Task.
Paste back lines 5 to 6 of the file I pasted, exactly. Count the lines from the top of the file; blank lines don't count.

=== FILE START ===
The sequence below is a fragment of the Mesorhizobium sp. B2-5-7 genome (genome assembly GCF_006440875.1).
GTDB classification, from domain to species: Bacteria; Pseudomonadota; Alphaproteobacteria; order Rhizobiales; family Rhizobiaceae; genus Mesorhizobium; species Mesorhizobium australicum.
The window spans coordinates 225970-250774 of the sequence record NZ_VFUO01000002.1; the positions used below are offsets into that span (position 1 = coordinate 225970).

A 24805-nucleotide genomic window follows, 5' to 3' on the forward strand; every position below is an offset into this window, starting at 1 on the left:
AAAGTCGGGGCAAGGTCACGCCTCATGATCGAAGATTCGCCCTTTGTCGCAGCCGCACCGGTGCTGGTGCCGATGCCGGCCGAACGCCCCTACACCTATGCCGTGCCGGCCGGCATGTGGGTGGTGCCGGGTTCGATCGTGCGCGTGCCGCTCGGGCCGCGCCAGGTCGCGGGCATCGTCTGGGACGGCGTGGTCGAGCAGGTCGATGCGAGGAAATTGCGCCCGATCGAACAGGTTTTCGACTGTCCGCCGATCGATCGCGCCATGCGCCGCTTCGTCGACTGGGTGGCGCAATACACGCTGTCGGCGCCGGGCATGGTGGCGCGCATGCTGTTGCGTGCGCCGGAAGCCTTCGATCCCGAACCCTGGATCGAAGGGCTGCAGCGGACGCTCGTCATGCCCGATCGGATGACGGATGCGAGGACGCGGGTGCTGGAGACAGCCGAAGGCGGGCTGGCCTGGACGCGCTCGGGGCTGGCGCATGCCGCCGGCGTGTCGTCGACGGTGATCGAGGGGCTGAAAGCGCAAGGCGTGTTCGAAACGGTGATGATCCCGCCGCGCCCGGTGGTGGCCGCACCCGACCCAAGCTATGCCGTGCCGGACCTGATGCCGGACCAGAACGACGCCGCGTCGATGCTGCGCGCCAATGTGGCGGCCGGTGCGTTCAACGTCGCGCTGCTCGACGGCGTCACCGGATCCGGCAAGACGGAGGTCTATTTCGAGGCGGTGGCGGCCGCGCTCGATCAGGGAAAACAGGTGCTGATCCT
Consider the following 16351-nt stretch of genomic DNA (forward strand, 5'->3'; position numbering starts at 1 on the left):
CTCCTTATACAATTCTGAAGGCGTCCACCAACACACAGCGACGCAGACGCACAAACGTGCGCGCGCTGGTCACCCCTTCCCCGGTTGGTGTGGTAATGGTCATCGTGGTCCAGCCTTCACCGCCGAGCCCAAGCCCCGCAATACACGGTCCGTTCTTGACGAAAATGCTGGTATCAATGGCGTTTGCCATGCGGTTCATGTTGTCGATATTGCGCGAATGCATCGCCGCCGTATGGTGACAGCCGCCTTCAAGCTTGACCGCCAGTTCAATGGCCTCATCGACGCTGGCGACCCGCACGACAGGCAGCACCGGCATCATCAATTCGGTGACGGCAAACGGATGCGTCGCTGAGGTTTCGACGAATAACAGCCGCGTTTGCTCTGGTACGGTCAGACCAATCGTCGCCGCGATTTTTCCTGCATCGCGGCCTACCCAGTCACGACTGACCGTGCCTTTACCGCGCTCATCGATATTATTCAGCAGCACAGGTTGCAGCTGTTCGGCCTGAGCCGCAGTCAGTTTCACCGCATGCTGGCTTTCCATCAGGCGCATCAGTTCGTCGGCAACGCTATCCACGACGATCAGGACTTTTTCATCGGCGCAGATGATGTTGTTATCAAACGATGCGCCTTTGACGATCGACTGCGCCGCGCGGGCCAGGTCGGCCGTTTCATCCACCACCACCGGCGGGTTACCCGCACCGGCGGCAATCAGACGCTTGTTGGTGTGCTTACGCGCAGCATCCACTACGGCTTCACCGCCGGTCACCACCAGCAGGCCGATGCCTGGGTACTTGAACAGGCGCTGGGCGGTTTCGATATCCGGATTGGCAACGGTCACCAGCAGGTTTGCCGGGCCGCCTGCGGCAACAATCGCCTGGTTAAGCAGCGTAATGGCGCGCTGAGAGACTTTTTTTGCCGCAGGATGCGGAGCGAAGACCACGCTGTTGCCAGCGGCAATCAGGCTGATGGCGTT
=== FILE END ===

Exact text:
AAAGTCGGGGCAAGGTCACGCCTCATGATCGAAGATTCGCCCTTTGTCGCAGCCGCACCGGTGCTGGTGCCGATGCCGGCCGAACGCCCCTACACCTATGCCGTGCCGGCCGGCATGTGGGTGGTGCCGGGTTCGATCGTGCGCGTGCCGCTCGGGCCGCGCCAGGTCGCGGGCATCGTCTGGGACGGCGTGGTCGAGCAGGTCGATGCGAGGAAATTGCGCCCGATCGAACAGGTTTTCGACTGTCCGCCGATCGATCGCGCCATGCGCCGCTTCGTCGACTGGGTGGCGCAATACACGCTGTCGGCGCCGGGCATGGTGGCGCGCATGCTGTTGCGTGCGCCGGAAGCCTTCGATCCCGAACCCTGGATCGAAGGGCTGCAGCGGACGCTCGTCATGCCCGATCGGATGACGGATGCGAGGACGCGGGTGCTGGAGACAGCCGAAGGCGGGCTGGCCTGGACGCGCTCGGGGCTGGCGCATGCCGCCGGCGTGTCGTCGACGGTGATCGAGGGGCTGAAAGCGCAAGGCGTGTTCGAAACGGTGATGATCCCGCCGCGCCCGGTGGTGGCCGCACCCGACCCAAGCTATGCCGTGCCGGACCTGATGCCGGACCAGAACGACGCCGCGTCGATGCTGCGCGCCAATGTGGCGGCCGGTGCGTTCAACGTCGCGCTGCTCGACGGCGTCACCGGATCCGGCAAGACGGAGGTCTATTTCGAGGCGGTGGCGGCCGCGCTCGATCAGGGAAAACAGGTGCTGATCCT
Consider the following 16351-nt stretch of genomic DNA (forward strand, 5'->3'; position numbering starts at 1 on the left):